The boundless love a parent has for their child is matched only by their capacity to embarrass them.
There she was
Alastair He got up at 7am every morning. He made the bed, took a two-minute shower and got dressed. He would look at himself in the mirror, comb his hair over the bald patch at the back of his head and say: ‘Today is the day.’
Time Is Precious, And So Are Your Children!
Undoubtedly, one of the greatest blessings in life is having children. Any genuinely loving parent would agree that their child or children are the most precious asset/s to them in life. Such is the power of love we have for them, they mean the world to us. Let's be honest here also though, parenting is far from an easy job, and there are many times our children severely test our patience, cause us stress, make us angry, are disrespectful to us, are disobedient towards us, and they completely exhaust us. At the end of the day though, we still love them with all our heart, and we want nothing but the best for them in life. We often forget though, that part of giving the best to them in life is giving ourselves to them. What I mean by that is giving our time to them, and quality time at that. As a parent myself, I know the importance of having a mental break from our children also, just having some time out for ourselves, or sharing some private time with our partner, both being vitally important and beneficial for us, so we can be the best version of ourselves. The thing is though, are we really spending enough quality time with our children? Part of wanting the best for them in life also includes providing for them. Providing for them consists of ensuring they are adequately fed, they have shelter, they have clothing, they have a comfortable bed to sleep in, and basically, anything that offers them a decent quality of life. All these provisions cost money of course, so we need money, and we obtain that money from our job. This is where the problem lies.
"Would you take $1500.00 for it?" I ran my hand down the fender, impressed with the condition of the truck but trying not to show it.
Black Book of My Heart
They tried to take it from me, clasped in my hands I held it close, never letting it go. They saw it gave solace and they wanted it.
My mother taught me to read. She didn't mean to…it just kind of happened. We didn't have much money. She was the navy wife of a low-ranking seaman and that meant scrimping and saving and doing without a lot of things.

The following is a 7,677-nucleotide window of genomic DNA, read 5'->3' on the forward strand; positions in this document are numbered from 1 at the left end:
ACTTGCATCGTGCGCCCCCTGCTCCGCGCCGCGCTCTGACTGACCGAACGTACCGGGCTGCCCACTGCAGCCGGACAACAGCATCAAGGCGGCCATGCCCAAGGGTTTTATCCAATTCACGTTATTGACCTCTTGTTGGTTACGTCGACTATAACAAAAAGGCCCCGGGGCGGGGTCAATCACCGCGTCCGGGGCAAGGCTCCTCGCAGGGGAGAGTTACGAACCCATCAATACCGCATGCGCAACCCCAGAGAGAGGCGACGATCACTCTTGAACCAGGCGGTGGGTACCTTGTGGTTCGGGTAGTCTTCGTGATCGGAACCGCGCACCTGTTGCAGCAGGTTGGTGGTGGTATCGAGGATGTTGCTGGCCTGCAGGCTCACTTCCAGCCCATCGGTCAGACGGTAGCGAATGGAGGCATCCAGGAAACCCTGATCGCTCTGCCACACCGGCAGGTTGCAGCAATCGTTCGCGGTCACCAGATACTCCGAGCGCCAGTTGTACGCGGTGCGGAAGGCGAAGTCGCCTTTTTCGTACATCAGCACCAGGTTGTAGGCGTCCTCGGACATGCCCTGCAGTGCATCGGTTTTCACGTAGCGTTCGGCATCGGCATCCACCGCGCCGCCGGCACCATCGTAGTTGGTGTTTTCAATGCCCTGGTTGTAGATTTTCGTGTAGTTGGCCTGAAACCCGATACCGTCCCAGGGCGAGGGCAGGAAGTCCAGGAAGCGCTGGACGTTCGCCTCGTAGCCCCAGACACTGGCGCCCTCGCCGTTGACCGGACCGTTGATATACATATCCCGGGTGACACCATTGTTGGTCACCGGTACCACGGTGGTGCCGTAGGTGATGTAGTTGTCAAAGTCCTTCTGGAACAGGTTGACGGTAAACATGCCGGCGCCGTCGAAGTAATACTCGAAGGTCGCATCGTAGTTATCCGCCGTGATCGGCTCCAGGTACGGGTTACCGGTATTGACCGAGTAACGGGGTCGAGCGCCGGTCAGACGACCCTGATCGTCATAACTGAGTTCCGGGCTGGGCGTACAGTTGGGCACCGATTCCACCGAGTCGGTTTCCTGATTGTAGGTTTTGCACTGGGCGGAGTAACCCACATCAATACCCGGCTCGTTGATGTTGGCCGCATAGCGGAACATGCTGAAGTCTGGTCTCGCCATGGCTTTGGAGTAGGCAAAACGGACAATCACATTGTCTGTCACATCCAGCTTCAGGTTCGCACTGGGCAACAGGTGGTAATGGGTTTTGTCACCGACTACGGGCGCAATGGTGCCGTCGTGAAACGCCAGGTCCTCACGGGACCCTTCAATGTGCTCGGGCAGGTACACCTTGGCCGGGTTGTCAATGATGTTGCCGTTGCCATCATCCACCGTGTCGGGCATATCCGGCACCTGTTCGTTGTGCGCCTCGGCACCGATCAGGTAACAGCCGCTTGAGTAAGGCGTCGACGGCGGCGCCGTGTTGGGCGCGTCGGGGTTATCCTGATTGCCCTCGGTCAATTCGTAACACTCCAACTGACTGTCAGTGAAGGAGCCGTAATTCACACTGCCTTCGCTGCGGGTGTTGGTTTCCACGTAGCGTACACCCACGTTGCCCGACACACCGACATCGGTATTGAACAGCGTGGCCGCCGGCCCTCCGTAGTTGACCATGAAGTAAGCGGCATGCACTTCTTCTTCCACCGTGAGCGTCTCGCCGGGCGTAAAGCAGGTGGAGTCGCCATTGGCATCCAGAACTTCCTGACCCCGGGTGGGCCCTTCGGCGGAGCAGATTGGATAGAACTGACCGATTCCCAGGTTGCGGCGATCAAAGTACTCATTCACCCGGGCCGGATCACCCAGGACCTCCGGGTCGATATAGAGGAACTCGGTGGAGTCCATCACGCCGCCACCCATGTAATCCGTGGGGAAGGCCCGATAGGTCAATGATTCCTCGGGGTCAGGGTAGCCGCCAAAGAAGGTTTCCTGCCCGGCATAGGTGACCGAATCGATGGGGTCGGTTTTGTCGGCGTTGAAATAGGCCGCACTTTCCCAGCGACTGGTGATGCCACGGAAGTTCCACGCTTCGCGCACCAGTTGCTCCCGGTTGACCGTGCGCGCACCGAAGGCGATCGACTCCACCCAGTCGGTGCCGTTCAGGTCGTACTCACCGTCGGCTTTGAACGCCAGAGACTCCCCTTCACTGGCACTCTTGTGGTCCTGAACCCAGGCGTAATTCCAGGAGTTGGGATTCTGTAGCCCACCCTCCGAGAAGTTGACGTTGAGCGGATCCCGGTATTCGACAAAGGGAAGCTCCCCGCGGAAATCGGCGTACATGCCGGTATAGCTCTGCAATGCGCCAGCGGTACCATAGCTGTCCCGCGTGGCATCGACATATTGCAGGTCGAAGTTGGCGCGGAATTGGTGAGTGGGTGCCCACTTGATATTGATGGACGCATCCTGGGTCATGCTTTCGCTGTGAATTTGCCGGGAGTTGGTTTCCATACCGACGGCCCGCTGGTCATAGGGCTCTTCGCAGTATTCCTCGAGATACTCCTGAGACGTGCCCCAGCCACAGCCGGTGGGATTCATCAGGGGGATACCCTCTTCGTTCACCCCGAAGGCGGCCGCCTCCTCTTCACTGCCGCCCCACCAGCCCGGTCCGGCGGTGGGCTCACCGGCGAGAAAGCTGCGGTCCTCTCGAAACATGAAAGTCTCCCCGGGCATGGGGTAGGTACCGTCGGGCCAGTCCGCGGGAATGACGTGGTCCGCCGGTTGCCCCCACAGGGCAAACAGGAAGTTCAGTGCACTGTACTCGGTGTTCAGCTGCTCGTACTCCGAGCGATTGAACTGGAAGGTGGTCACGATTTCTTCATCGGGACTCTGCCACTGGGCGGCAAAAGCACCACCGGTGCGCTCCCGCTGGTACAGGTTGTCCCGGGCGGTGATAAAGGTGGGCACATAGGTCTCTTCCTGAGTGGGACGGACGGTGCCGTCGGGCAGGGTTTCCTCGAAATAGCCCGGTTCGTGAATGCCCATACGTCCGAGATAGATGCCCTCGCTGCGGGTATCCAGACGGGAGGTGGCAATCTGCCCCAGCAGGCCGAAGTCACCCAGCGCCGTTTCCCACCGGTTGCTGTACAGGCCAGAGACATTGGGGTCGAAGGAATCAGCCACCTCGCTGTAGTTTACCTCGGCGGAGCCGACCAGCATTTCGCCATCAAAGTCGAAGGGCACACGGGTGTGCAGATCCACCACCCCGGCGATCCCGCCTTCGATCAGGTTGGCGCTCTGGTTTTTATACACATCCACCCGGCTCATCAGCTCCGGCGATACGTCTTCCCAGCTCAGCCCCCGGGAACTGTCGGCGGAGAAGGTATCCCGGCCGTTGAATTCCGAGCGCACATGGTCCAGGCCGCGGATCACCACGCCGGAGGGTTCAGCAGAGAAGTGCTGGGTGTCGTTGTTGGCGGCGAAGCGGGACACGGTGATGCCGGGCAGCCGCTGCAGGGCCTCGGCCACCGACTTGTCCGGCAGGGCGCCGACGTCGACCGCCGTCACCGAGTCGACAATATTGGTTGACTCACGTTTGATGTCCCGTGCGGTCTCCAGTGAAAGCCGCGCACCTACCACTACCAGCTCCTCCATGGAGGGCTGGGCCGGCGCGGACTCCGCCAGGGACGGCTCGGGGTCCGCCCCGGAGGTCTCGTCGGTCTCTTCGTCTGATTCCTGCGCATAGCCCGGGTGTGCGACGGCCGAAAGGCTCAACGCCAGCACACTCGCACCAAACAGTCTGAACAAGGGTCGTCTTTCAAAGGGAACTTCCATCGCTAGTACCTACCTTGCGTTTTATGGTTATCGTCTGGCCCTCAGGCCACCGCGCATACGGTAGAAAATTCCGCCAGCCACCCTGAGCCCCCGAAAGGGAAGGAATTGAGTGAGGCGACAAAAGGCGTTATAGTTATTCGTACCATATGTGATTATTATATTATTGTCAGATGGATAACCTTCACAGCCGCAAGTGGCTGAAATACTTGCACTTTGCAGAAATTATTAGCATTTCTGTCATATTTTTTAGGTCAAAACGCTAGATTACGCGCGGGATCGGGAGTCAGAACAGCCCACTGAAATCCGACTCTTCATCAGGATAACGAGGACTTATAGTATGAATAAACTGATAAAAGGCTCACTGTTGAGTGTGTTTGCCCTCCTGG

I wake up to the shrill sound of Janice in the hall again. She can’t stand the neighbors’ yapping Chihuahuas and thinks that yapping back will help. I’m actually accustomed to the chaos of incessant barking, thanks in part to my mom always having at least ten dogs in the house at a time. I prefer a little chaos. But Janice claims to have moved to New York City for “peace and quiet”. The whole building—the whole city—knows that’s a lie. No one in his or her right mind moves to New York City to find peace. No, you move here to get lost within the corridors of its commotion and incredible history, and quite frankly, to forget about your own past. You move here if you don’t know who you are and what you want, because you want this city to squeeze it out of you. At least, that’s why I moved.
I woke up freezing. The wind and snow cut through my windbreaker as if I was standing out in the weather wearing nothing at all. I knew I had to get up, get moving, but I was so, so cold; cold and alone.
The Little Black Book
Growing up the son of a mobster was tricky to say the least. I never knew where I stood with the man. Example: the scariest thing about him was his laugh. Sometimes he was amused, but most of the time he was mocking me. I was his target practice for humiliation. These episodes caused my insides to squeeze, my palms to sweat, and my cheeks to burn with anger. I dreamed of running but could not imagine actually escaping his reach.
My own path
"Aw crap! Nothing to eat again. I bet Mom’s at the Gaslamp or Rosie’s bar." "I’ll find out, it has to be one or the other. Maybe I’ll see who she’s been ‘with’ for the past three and a half months. I haven’t really had a chance to meet him yet but he’s got to be better than Frank! That guy only lasted two months. Heck, just another loser for the list."
3 Ways to Tell if your Mother is a Narcissist
When coming to terms with who really raised me, it has taken years of therapy and education to really grasp what has happened to me and how my traumas have uprooted themselves in my adult life. Trauma can dictate how we view the world and how we are viewed in the world so it is important to be honest with ourselves. Sometimes that means taking a deeper look at who raised us, who taught us what to believe about the world and ourselves, who taught us who we are. For most of us that is our mother. Our mothers our 1st teachers. They either directly or indirectly teach us how to interact with the world around us. In my case, my mother was a narcissist by definition. I will discuss three issues that were more traumatic to me than I realized many years later.
The Back of His Hand
The boy knew his father like the back of his hand. The back of his hand, the front of his hand, the father's palm connects with the boy's leg in multiple, wild swipes. He’s a man possessed by his own inadequacy. His short temper and busted ambition turn him to a frenzy of hate, barely held, with eyes that betray his fear. Nobody knows in the moment, least of all him, whether it’s fear of who he is or how far he could go. Something inside of him wants the boy to feel it too.
A Hot Mess Mom's Guide to Mindful Living
It was pouring down rain, and I’d just wrapped up my work. I’d promised myself I’d keep my work to the hours my kids are in school, but they were deep in a Harry Potter movie I’d seen a million times, and there were a few tasks I could stand to get out of the way. So, I did. Then, the movie ended, my work wrapped up, and the sky was falling.